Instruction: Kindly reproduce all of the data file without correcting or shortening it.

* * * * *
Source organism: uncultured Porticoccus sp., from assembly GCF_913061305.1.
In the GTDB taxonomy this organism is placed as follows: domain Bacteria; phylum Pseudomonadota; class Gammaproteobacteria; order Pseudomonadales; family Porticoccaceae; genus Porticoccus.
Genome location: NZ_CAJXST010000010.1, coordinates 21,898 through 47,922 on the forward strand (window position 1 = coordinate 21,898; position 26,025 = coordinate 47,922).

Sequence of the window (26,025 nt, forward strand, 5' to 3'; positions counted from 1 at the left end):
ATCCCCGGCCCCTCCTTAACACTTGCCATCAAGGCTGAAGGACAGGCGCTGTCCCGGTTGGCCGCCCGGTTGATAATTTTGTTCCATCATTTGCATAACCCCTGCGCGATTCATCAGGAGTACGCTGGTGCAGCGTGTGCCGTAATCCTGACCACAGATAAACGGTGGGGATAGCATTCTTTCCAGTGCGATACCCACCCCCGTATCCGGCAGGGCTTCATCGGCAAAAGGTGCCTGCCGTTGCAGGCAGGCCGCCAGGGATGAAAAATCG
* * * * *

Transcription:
Source organism: uncultured Porticoccus sp., from assembly GCF_913061305.1.
In the GTDB taxonomy this organism is placed as follows: domain Bacteria; phylum Pseudomonadota; class Gammaproteobacteria; order Pseudomonadales; family Porticoccaceae; genus Porticoccus.
Genome location: NZ_CAJXST010000010.1, coordinates 21,898 through 47,922 on the forward strand (window position 1 = coordinate 21,898; position 26,025 = coordinate 47,922).

Sequence of the window (26,025 nt, forward strand, 5' to 3'; positions counted from 1 at the left end):
ATCCCCGGCCCCTCCTTAACACTTGCCATCAAGGCTGAAGGACAGGCGCTGTCCCGGTTGGCCGCCCGGTTGATAATTTTGTTCCATCATTTGCATAACCCCTGCGCGATTCATCAGGAGTACGCTGGTGCAGCGTGTGCCGTAATCCTGACCACAGATAAACGGTGGGGATAGCATTCTTTCCAGTGCGATACCCACCCCCGTATCCGGCAGGGCTTCATCGGCAAAAGGTGCCTGCCGTTGCAGGCAGGCCGCCAGGGATGAAAAATCG